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Showing posts from October, 2011

Jimmy Lin Sr.

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Some people probably could just appear once in your life and you'd remember him for a lifetime. Just take, Jimmy Lin Chong for instance. This Taiwanese singer is not to be confused with his younger counterpart, Jimmy Lin Chih-Ying who became an overnight superstar at the age of 17 with the release of his debut album, Not Every Love Song has Fond Memories (不是每個戀曲都有美好回憶). Jimmy Lin Chong was more a man of the 60s, having started his career in Taiwan in 1955. In 1962, he had gone to study in Japan. There, he was signed up by a Japanese film company Toho and became a big hit. In 1968, he became popular in Hong Kong too and he appeared in Shaws movies. I remember first seeing Jimmy Lin Chong in the 1969 Run Run Shaw produced movie, The Singing Thief' (inset)which he appeared with Lo Lieh, Lily Ho and Essie Lin Chia. When I saw him next, it was in a recent Hokkien variety show in TV. This time round, I was surprised to hear him speaking Hokkien. That probably would leave another imp…

Spoilt for Choices

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Not too long ago, someone recommended me to watch the latest version of Madam White Snake, this popular Chinese legend about a young scholar who falls in love with a thousand year old white snake who has taken on the form of a beautiful woman. Ching Siu-tung's 2011 movie version stars famed kungfu star, Jet Li and even has the corny title of It's Love which I thought is still as bad as the other title, The Sorcerer and the White Snake (inset). As it is, I did not watch the movie. Afterall, it is said the movie, even with all its special effects, pales when compared to Tsui Hark's Green Snake, the latter I had seen and enjoyed in 1993 when a friend and I frequented the now defunct Cathay theatre in Taiping. Besides, Hong Kong reportedly reacted negatively to the latest version and since the legend has always been a subject of films and television series, one would be spoilt for choices!

Which version of Madam White Snake would appeal to you?




















Campaign

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There was something Singapore's former Minister Mentor Lee Kuan Yew (inset)said that should be good food for thought. He had said in a mix of Chinese and English during a dialogue at the World Chinese Entrepreneurs Convention that if young Singaporeans were to give up the Chinese language, then they would have lost something valuable. Probably, he has been concerned about the declining proficiency of the younger set of Singaporean Chinese. The younger set of Chinese in neighbouring Malaysia however are rather different. Most, having had been to Chinese primary school could speak Mandarin and from there on, could switch on to other Chinese dialects easily, especially Cantonese which they probably would have picked up too from Hong Kong television series. Many learn to speak dialects like Hokkien, Teochew and Hakka from the older generations, their parents or grandparents especially while others pick up the Malay language from schools or their Malay friends and the smarter one would…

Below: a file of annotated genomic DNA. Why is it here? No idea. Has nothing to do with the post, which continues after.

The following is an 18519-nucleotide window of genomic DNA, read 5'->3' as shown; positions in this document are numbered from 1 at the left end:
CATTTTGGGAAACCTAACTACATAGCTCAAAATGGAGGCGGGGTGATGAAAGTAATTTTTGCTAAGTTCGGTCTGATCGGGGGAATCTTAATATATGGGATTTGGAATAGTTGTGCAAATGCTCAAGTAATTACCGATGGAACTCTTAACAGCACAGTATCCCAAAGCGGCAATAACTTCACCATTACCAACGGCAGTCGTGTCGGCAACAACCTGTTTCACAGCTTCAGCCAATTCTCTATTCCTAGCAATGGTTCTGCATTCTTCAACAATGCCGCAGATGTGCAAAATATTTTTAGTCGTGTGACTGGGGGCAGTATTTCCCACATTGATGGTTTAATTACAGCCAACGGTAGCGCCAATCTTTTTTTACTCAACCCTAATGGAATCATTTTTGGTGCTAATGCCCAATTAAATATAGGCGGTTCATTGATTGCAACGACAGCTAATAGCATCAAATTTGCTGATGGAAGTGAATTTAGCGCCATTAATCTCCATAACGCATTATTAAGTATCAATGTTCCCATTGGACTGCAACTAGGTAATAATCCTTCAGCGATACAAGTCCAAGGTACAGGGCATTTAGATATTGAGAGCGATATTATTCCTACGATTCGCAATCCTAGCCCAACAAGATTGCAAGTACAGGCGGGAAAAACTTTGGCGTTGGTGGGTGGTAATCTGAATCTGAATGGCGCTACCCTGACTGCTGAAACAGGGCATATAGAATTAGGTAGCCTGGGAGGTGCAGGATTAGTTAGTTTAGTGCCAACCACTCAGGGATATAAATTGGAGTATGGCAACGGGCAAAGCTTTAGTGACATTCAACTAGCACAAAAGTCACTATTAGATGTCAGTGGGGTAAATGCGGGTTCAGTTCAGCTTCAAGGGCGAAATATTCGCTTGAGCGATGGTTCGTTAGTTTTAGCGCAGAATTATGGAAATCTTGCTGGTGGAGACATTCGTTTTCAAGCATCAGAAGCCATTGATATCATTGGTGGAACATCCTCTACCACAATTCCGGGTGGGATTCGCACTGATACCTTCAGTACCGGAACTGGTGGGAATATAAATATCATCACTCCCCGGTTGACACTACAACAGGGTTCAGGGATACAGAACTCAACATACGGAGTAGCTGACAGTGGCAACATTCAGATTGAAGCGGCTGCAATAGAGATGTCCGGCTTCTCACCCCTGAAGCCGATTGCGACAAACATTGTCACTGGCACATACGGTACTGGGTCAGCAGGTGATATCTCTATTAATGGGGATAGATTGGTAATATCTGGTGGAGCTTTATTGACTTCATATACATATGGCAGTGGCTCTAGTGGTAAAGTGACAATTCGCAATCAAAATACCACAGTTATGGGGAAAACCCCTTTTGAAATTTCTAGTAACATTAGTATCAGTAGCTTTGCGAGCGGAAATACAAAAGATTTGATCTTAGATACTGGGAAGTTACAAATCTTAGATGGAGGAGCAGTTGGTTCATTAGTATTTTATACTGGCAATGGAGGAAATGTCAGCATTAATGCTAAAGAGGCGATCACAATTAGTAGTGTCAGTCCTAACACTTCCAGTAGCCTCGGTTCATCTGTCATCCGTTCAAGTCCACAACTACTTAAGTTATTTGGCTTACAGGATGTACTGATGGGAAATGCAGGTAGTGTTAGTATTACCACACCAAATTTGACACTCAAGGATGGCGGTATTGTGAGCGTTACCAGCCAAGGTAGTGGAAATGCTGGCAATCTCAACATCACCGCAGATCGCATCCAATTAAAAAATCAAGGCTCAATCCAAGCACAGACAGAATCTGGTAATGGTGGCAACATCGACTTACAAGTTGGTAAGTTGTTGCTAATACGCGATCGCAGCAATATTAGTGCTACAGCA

Bless Anita!

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The late Anita's Mui Yin Fong's pearl and diamond necklace and earrings reportedly drew the highest bid of some US$200,000 at the Sotheby's auction. Many people probably still remember Hong Kong's cantopop diva with the contralto voice and the outrageous costumes who had been dubbed the Madonna of Asia. The singer was also a well-known actress, appearing with Jacky Chan in Rumble in the Bronx and winning the Best Actress Award at the Golden Horse Film Festival for her role as a ghost in the haunting 1987 movie, Rouge. Anita Mui starred in over 40 movies over a 20 year period, taking on comedic and dramatic roles. Throughout her career, she was also actively involved in charitable projects, so much so that the Tibetan red-crown Shamar Rinpoche proclaimed that she had a true and the and the the mayor of San Franscisco proclaiming 18 April to be Anita Mui Day. Elsewhere in Toronto, Canada, 23 October 1993 is also ab Anita Mui Day. Bless Anita!

Incorrupt

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You'd think being incorrupt is a good thing considering that in Roman Catholicism, this is a sign that an individual is a saint. Being incorrupt by the way, means that the human body will not go through the normal process of decomposition. I suppose the idea is very different for the Chinese. Many years back, I heard of a rich young man who died in a helicopter crash. A number of his siblings died prematurely of various causes and there were rumours then that a senior member of the family was buried in an unfavourable spot and the body had not decomposed. For the Chinese, when an elder in the family dies and the body does not decompose, that would spell trouble for the descendants. So, you see in this sense, there is a difference between Westerners and Orientals. In Roman Catholicism, not every saint is also expected to have an incorruptible corpse and I'd suppose now that not everyone with an incorruptible corpse is a saint.


Meet the Incorrupt Saints: Saint John Mary Vianney


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